Text Patterns - by Alan Jacobs

Tuesday, August 18, 2015


Just a quick follow-up to a comment I made on Twitter. Over the past several years I have listened to dozens and dozens of podcasts, on a very wide range of subjects, with the result that there is now not a single podcast that I listen to regularly.

Podcasts, overall, are

(1) People struggling to articulate for you stuff you could find out by looking it up on Wikipedia (e.g. In Our Time);

(2) People using old-timey radio tricks to fool you into thinking that a boring and inconsequential story is fascinating (e.g. Serial);

(3) People leveraging their celebrity in a given field as permission to ramble incoherently about whatever happens to come to their minds (e.g. The Talk Show); or

(4) People using pointless audio-production tricks to make a pedestrian story seem cutting-edge (e.g. Radiolab).

The world of podcasting desperately needs people to take it seriously and invest real thought and creativity into it. There are a lot of not-so-smart people who invest all they have in podcasts; there are a lot of smart people who do podcasts as an afterthought, giving them a fraction of the attention they give to their "real work." So far it's a medium of exceptional potential almost wholly unrealized.

All that said, The Memory Palace is pretty good.


  • Are you referring to BBC-4's (Melvyn Bragg's) In Our Time?

  • Love me some History of Rome and Revolutions.



  • Generally agree. That's why I tend to stick to talks set up as podcasts or sports (better version of sports radio). That being said Podcasts allow folks (like me) who drive a lot to experience something more radio. A few that are decent… "Emperors of Rome"… "EconTalk"…"I Was There Too" (a bit hit and miss).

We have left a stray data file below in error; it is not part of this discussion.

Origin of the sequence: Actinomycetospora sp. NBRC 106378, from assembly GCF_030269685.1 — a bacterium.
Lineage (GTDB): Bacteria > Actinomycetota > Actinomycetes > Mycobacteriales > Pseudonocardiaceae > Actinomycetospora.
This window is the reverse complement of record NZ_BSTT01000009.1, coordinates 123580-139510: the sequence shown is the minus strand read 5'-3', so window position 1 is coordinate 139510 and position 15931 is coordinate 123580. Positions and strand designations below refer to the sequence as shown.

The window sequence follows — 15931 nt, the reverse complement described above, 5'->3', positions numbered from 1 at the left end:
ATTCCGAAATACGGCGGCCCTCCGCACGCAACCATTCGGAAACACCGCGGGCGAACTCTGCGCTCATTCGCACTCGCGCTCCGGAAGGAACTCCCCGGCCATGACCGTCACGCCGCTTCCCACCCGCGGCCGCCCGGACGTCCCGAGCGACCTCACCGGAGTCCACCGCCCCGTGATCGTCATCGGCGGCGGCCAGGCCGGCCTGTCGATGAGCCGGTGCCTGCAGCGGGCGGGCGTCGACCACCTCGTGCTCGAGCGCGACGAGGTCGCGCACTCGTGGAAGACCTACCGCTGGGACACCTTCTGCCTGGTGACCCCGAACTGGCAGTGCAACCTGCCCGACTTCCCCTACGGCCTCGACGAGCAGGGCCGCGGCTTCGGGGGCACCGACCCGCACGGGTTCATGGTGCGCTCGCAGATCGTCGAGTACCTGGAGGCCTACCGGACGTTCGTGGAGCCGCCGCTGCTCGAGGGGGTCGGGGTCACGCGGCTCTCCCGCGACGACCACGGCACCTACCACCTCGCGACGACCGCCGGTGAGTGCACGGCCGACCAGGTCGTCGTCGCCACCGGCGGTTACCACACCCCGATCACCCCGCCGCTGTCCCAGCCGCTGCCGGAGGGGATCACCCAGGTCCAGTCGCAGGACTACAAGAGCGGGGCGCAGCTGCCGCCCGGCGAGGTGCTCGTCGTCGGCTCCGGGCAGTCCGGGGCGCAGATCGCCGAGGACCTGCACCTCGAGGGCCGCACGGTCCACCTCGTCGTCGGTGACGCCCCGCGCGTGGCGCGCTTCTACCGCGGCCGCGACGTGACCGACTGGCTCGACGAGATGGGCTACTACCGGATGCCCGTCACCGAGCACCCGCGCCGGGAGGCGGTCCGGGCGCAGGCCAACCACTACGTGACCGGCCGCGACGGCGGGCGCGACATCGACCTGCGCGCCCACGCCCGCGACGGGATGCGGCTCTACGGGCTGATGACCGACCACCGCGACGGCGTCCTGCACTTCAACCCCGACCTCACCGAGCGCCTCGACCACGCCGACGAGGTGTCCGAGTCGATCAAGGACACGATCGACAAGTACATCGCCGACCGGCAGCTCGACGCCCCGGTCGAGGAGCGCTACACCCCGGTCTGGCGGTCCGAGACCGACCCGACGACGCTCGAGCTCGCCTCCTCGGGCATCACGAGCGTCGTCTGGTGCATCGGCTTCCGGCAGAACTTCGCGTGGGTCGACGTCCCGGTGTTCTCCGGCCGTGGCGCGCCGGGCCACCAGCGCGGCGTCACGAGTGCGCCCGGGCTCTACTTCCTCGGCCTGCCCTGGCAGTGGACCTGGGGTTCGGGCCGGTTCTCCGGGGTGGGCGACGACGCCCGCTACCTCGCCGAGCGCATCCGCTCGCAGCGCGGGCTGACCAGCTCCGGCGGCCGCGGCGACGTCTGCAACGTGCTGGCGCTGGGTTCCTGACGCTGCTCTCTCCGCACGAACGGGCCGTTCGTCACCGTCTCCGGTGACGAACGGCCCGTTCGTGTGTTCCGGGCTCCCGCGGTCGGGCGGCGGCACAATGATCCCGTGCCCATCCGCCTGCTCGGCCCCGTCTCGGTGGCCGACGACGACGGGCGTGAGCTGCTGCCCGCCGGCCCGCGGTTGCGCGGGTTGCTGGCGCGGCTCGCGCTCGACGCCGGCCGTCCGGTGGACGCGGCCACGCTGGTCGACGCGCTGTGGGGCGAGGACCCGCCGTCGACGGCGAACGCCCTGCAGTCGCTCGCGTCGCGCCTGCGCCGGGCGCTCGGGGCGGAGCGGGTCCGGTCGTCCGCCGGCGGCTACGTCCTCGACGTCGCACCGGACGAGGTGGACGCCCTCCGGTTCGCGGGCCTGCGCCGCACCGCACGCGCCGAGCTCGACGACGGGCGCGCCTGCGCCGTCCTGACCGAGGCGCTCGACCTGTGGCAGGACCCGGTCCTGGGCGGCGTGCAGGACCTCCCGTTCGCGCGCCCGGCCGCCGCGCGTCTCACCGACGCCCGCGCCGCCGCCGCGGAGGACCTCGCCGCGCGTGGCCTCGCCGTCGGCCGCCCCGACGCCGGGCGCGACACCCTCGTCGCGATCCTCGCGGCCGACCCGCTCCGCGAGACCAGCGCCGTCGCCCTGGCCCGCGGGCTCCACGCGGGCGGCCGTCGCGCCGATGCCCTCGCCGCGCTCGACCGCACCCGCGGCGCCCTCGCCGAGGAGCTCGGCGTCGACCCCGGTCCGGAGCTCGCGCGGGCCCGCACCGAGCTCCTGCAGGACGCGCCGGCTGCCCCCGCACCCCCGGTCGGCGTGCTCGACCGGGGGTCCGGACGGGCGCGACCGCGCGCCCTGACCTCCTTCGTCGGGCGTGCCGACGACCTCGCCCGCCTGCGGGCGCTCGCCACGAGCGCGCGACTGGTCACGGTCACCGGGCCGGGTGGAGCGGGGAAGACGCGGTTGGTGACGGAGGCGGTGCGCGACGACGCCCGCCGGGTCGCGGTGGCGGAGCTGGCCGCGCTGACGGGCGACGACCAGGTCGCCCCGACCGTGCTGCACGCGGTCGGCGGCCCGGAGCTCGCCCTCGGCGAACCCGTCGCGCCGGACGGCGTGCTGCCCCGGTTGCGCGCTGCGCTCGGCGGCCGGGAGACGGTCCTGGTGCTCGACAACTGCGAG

• Interestingly enough (not least because of your frequent appearances there), my mind went right to Ken Myers' Mars Hill Audio Journal. Obviously it's not a podcast in either in it's infrequency (bi-monthly) or cost (north of, well, nothing). Is it a model for what podcasts could or should be? Could podcasts ever be that good and remain "free" (if littered with sponsor messages and other forms of advertising)?

    By the way, The Guardian's Football Weekly is the only podcast I regularly listen to.

  • Sadly so.

  • I guess I have different goals for listening to podcast than you do. The podcasts that stick with me - that I'm still listening after 6 months or more - are those that feature interesting people having interesting conversations about interesting subjects. Generally, it's not so much about me wanting to learn something, but to be the fly on the wall of a conversation that I'd like to join. Examples of these include The Incomparable, The Pen Addict, Back to Work, Random Trek, and Slate's Hang Up and Listen.

  • Preferring Wikipedia to "In Our Time" is like preferring the YouTube comments section to YouTube.

  • This is rather amusing considering the post and comments:

  • In Our Time couldn't carry MHA's jockstrap. If MHA had a jockstrap.

  • MHA is by far the best radio show and/or podcast I've ever listened to... even though it is neither of those things.

    And I seriously doubt any podcast could really equal MHAJ, since the latter is a free-standing operation employing three people full-time.

    (I should confess my bias, since Ken is a friend and parishioner and my wife's former employer).

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